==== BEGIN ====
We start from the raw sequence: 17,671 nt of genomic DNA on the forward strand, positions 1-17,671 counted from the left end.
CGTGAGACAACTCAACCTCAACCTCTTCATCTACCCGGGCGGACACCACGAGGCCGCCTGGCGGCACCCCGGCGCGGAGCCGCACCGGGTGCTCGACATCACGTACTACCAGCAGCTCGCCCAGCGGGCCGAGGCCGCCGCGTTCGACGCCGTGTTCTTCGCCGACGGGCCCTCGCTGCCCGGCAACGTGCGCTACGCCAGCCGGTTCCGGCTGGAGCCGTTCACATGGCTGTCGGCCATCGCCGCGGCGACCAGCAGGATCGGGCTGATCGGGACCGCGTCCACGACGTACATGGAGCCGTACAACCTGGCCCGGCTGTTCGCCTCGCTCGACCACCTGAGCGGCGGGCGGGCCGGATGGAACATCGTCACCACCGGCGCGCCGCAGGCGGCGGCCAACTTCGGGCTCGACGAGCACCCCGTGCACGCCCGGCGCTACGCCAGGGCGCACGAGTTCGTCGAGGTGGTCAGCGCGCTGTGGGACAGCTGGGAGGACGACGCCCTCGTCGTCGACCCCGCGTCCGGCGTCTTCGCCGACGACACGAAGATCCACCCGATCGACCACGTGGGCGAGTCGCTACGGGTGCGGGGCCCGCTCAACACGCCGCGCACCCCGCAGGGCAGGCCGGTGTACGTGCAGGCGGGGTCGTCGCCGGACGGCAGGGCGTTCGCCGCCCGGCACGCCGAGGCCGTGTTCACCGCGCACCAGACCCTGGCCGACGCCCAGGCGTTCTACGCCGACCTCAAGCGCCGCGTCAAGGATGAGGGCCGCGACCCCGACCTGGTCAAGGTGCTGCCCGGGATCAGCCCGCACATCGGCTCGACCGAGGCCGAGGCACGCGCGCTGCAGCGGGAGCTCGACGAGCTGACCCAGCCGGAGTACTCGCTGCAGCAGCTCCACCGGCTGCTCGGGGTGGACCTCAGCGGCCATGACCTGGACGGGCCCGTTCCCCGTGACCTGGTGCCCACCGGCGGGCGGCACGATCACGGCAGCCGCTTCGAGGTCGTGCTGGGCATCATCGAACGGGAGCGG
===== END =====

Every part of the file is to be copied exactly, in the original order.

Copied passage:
We start from the raw sequence: 17,671 nt of genomic DNA on the forward strand, positions 1-17,671 counted from the left end.
CGTGAGACAACTCAACCTCAACCTCTTCATCTACCCGGGCGGACACCACGAGGCCGCCTGGCGGCACCCCGGCGCGGAGCCGCACCGGGTGCTCGACATCACGTACTACCAGCAGCTCGCCCAGCGGGCCGAGGCCGCCGCGTTCGACGCCGTGTTCTTCGCCGACGGGCCCTCGCTGCCCGGCAACGTGCGCTACGCCAGCCGGTTCCGGCTGGAGCCGTTCACATGGCTGTCGGCCATCGCCGCGGCGACCAGCAGGATCGGGCTGATCGGGACCGCGTCCACGACGTACATGGAGCCGTACAACCTGGCCCGGCTGTTCGCCTCGCTCGACCACCTGAGCGGCGGGCGGGCCGGATGGAACATCGTCACCACCGGCGCGCCGCAGGCGGCGGCCAACTTCGGGCTCGACGAGCACCCCGTGCACGCCCGGCGCTACGCCAGGGCGCACGAGTTCGTCGAGGTGGTCAGCGCGCTGTGGGACAGCTGGGAGGACGACGCCCTCGTCGTCGACCCCGCGTCCGGCGTCTTCGCCGACGACACGAAGATCCACCCGATCGACCACGTGGGCGAGTCGCTACGGGTGCGGGGCCCGCTCAACACGCCGCGCACCCCGCAGGGCAGGCCGGTGTACGTGCAGGCGGGGTCGTCGCCGGACGGCAGGGCGTTCGCCGCCCGGCACGCCGAGGCCGTGTTCACCGCGCACCAGACCCTGGCCGACGCCCAGGCGTTCTACGCCGACCTCAAGCGCCGCGTCAAGGATGAGGGCCGCGACCCCGACCTGGTCAAGGTGCTGCCCGGGATCAGCCCGCACATCGGCTCGACCGAGGCCGAGGCACGCGCGCTGCAGCGGGAGCTCGACGAGCTGACCCAGCCGGAGTACTCGCTGCAGCAGCTCCACCGGCTGCTCGGGGTGGACCTCAGCGGCCATGACCTGGACGGGCCCGTTCCCCGTGACCTGGTGCCCACCGGCGGGCGGCACGATCACGGCAGCCGCTTCGAGGTCGTGCTGGGCATCATCGAACGGGAGCGG